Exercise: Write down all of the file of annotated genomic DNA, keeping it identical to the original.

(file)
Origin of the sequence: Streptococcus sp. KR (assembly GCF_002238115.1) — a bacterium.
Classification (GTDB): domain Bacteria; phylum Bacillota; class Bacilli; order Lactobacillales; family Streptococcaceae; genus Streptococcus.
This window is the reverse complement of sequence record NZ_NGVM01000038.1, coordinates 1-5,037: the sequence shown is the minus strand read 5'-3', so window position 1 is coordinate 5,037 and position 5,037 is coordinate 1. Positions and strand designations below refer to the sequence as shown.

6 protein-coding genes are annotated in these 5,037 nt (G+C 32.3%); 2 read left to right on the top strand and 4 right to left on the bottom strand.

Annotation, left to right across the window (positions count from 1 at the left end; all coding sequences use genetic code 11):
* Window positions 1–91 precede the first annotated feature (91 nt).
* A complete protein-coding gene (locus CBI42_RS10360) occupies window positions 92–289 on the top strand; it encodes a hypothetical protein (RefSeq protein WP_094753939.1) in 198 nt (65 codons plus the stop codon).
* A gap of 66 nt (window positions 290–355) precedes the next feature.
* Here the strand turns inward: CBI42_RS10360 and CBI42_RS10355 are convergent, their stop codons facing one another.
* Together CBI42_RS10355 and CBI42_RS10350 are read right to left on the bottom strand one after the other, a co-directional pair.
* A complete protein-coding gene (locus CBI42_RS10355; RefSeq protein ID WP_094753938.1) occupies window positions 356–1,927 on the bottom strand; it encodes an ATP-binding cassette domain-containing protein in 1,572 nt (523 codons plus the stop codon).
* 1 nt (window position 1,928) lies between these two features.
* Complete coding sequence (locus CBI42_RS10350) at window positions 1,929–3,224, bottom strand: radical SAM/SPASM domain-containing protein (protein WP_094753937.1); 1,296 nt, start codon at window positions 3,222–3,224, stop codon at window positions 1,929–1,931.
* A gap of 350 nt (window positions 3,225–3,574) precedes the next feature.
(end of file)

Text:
Origin of the sequence: Streptococcus sp. KR (assembly GCF_002238115.1) — a bacterium.
Classification (GTDB): domain Bacteria; phylum Bacillota; class Bacilli; order Lactobacillales; family Streptococcaceae; genus Streptococcus.
This window is the reverse complement of sequence record NZ_NGVM01000038.1, coordinates 1-5,037: the sequence shown is the minus strand read 5'-3', so window position 1 is coordinate 5,037 and position 5,037 is coordinate 1. Positions and strand designations below refer to the sequence as shown.

6 protein-coding genes are annotated in these 5,037 nt (G+C 32.3%); 2 read left to right on the top strand and 4 right to left on the bottom strand.

Annotation, left to right across the window (positions count from 1 at the left end; all coding sequences use genetic code 11):
* Window positions 1–91 precede the first annotated feature (91 nt).
* A complete protein-coding gene (locus CBI42_RS10360) occupies window positions 92–289 on the top strand; it encodes a hypothetical protein (RefSeq protein WP_094753939.1) in 198 nt (65 codons plus the stop codon).
* A gap of 66 nt (window positions 290–355) precedes the next feature.
* Here the strand turns inward: CBI42_RS10360 and CBI42_RS10355 are convergent, their stop codons facing one another.
* Together CBI42_RS10355 and CBI42_RS10350 are read right to left on the bottom strand one after the other, a co-directional pair.
* A complete protein-coding gene (locus CBI42_RS10355; RefSeq protein ID WP_094753938.1) occupies window positions 356–1,927 on the bottom strand; it encodes an ATP-binding cassette domain-containing protein in 1,572 nt (523 codons plus the stop codon).
* 1 nt (window position 1,928) lies between these two features.
* Complete coding sequence (locus CBI42_RS10350) at window positions 1,929–3,224, bottom strand: radical SAM/SPASM domain-containing protein (protein WP_094753937.1); 1,296 nt, start codon at window positions 3,222–3,224, stop codon at window positions 1,929–1,931.
* A gap of 350 nt (window positions 3,225–3,574) precedes the next feature.